Some kudos to director Alice Troughton (soon to become only the second director to work on all three 'Who-related' dramas) as well, for toning down the buffoonery of the Slitheen a little, if not as much as I'd ideally like. The farting was unavoidably written in Gareth Roberts' script.

Then we have the first of my favourites in the run, Phil Ford's "Eye of the Gorgon" , where SJA really strutted its stuff. Weakened only by giving away the monster in the title again this one plays with a lot of gothic stuff like nuns in hearses and creepy old houses with hidden passages. The use of Gorgon mythology was countered with old-school dismissing of any magic or supernatural forces in a way Sarah would have learnt from her Doctors. Here the Gorgons (like The Daemons) are just another ancient and powerful alien race, of which only one has survived on Earth protected by a devoted coven of nuns.

Beth Goddard played the chief nun with an evil gusto, but this story was stolen by Bea (Phylidda Law) an elderly adventuress now confined to a home and suffering with Alzheimers. But only Bea knows anything of the truth and possesses an ancient artefect sought by the Gorgon to bring more of the creatures through a portal. As someone personally touched by the tragedy of Alzheimers, you might think I felt the inclusion of this by name in a children's programme was a touch insensitive but I thought it was well handled and very brave not to 'cure' Bea where they clearly had an opportunity. A 'cure' would give cruel hope to children in the audience and here Bea is a hero despite the affliction.

In another twist cliffhanger it is Maria's Dad, Alan who is unexpectedly turned to stone by the Gorgon. Later, Sarah is blindfolded and held by the nuns as she is prepared to be the next 'host' for the Gorgon - a scene that brought back memories of a similar peril she faced in "Seeds of Doom". As with the casual mention here for the Sontarans, I felt this might be a another little bonus for us older viewers.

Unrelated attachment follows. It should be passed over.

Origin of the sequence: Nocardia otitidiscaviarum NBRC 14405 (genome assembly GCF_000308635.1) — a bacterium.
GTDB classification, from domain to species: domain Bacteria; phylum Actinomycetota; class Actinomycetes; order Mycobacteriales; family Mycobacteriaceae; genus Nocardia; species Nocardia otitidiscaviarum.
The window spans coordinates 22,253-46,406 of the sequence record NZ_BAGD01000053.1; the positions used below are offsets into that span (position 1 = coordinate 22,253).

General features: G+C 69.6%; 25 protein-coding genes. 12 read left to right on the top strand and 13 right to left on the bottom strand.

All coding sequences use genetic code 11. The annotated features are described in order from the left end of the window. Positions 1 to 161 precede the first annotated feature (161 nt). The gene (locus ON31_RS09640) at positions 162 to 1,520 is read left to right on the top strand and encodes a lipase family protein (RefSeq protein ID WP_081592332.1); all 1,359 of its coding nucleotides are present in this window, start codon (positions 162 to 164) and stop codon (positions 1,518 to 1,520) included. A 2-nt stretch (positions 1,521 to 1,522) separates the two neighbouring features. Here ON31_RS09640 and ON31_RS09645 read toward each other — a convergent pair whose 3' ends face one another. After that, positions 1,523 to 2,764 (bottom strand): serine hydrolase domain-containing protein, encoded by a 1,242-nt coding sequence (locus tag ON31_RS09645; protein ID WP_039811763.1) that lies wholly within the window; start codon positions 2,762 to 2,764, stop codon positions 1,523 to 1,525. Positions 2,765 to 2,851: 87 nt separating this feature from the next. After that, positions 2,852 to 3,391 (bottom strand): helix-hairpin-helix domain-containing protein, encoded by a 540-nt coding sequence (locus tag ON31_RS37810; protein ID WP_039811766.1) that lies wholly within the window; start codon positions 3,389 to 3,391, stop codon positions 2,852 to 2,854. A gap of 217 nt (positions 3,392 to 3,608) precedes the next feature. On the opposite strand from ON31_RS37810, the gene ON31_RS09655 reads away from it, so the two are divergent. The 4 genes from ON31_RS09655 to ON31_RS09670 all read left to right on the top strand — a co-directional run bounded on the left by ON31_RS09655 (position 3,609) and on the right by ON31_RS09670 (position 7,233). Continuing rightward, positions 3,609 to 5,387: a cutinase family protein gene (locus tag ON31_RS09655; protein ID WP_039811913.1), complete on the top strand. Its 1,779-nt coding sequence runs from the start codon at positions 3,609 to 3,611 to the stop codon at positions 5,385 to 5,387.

And I must mention the realisation of the Gorgon itself, which must have scared the kiddies witless. Though there was no snake-hair it was a very creepy creation, as ever strengthened by the whole 'look and you'll be turned to stone' idea used so powerfully (if in reverse) by "Blink" earlier this year.

Then to "Warriors of Kudlak". Sorry, I only managed episode one of this but may catch the conclusion at some point. It just seemed a bit hackneyed and full of things I'd seen somewhere before, notably the blatant lift from the "Cloudbusting" video. As many others have already wrote the whole 'laser-tag' type game at the heart of the plot is really not of the same generation as Clyde who'd probably rather go for a Wii. Perhaps the author was pining for an earlier era or just didn't understand 'da yoof'? I also felt splitting the regular team up by gender rather weakened their appeal and I missed getting a weekly dose of Maria's Dad. Though I did like the comic cameo by the receptionist.